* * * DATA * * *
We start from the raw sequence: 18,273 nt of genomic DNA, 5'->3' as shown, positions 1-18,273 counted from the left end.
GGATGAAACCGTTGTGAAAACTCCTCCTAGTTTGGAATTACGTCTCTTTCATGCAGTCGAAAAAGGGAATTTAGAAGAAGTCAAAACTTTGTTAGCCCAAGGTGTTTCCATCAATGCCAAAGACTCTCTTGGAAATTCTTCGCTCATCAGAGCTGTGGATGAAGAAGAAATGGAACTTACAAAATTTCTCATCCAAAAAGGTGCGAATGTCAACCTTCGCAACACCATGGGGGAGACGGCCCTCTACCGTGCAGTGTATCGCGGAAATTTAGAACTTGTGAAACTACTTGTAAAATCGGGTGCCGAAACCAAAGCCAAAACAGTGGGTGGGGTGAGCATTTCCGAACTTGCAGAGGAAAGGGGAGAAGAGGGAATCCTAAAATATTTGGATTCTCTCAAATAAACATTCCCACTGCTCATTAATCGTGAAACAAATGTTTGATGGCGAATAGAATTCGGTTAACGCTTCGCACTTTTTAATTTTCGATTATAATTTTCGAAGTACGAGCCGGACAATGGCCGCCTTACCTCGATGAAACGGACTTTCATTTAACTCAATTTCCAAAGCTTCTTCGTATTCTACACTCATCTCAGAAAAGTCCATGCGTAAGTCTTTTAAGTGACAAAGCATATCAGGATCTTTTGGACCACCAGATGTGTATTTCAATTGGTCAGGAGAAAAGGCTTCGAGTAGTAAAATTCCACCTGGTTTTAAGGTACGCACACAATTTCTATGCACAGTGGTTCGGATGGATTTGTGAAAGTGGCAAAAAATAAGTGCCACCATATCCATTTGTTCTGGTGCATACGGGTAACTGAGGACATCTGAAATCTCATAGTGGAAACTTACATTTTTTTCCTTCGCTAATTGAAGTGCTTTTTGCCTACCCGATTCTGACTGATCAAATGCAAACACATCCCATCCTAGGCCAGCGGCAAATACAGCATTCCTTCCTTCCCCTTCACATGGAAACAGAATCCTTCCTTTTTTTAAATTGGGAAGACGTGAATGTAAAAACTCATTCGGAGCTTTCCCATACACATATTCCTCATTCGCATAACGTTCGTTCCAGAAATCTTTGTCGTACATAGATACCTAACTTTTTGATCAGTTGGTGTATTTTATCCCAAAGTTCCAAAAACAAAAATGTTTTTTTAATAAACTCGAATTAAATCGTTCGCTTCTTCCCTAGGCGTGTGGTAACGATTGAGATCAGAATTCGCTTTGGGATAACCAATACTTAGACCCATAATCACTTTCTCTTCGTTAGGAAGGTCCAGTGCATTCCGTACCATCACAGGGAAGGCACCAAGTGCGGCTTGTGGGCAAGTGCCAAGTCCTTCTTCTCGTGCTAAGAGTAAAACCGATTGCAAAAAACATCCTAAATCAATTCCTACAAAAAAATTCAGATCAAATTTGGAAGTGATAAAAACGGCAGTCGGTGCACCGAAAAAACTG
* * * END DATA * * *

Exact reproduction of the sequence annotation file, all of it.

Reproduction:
We start from the raw sequence: 18,273 nt of genomic DNA, 5'->3' as shown, positions 1-18,273 counted from the left end.
GGATGAAACCGTTGTGAAAACTCCTCCTAGTTTGGAATTACGTCTCTTTCATGCAGTCGAAAAAGGGAATTTAGAAGAAGTCAAAACTTTGTTAGCCCAAGGTGTTTCCATCAATGCCAAAGACTCTCTTGGAAATTCTTCGCTCATCAGAGCTGTGGATGAAGAAGAAATGGAACTTACAAAATTTCTCATCCAAAAAGGTGCGAATGTCAACCTTCGCAACACCATGGGGGAGACGGCCCTCTACCGTGCAGTGTATCGCGGAAATTTAGAACTTGTGAAACTACTTGTAAAATCGGGTGCCGAAACCAAAGCCAAAACAGTGGGTGGGGTGAGCATTTCCGAACTTGCAGAGGAAAGGGGAGAAGAGGGAATCCTAAAATATTTGGATTCTCTCAAATAAACATTCCCACTGCTCATTAATCGTGAAACAAATGTTTGATGGCGAATAGAATTCGGTTAACGCTTCGCACTTTTTAATTTTCGATTATAATTTTCGAAGTACGAGCCGGACAATGGCCGCCTTACCTCGATGAAACGGACTTTCATTTAACTCAATTTCCAAAGCTTCTTCGTATTCTACACTCATCTCAGAAAAGTCCATGCGTAAGTCTTTTAAGTGACAAAGCATATCAGGATCTTTTGGACCACCAGATGTGTATTTCAATTGGTCAGGAGAAAAGGCTTCGAGTAGTAAAATTCCACCTGGTTTTAAGGTACGCACACAATTTCTATGCACAGTGGTTCGGATGGATTTGTGAAAGTGGCAAAAAATAAGTGCCACCATATCCATTTGTTCTGGTGCATACGGGTAACTGAGGACATCTGAAATCTCATAGTGGAAACTTACATTTTTTTCCTTCGCTAATTGAAGTGCTTTTTGCCTACCCGATTCTGACTGATCAAATGCAAACACATCCCATCCTAGGCCAGCGGCAAATACAGCATTCCTTCCTTCCCCTTCACATGGAAACAGAATCCTTCCTTTTTTTAAATTGGGAAGACGTGAATGTAAAAACTCATTCGGAGCTTTCCCATACACATATTCCTCATTCGCATAACGTTCGTTCCAGAAATCTTTGTCGTACATAGATACCTAACTTTTTGATCAGTTGGTGTATTTTATCCCAAAGTTCCAAAAACAAAAATGTTTTTTTAATAAACTCGAATTAAATCGTTCGCTTCTTCCCTAGGCGTGTGGTAACGATTGAGATCAGAATTCGCTTTGGGATAACCAATACTTAGACCCATAATCACTTTCTCTTCGTTAGGAAGGTCCAGTGCATTCCGTACCATCACAGGGAAGGCACCAAGTGCGGCTTGTGGGCAAGTGCCAAGTCCTTCTTCTCGTGCTAAGAGTAAAACCGATTGCAAAAAACATCCTAAATCAATTCCTACAAAAAAATTCAGATCAAATTTGGAAGTGATAAAAACGGCAGTCGGTGCACCGAAAAAACTG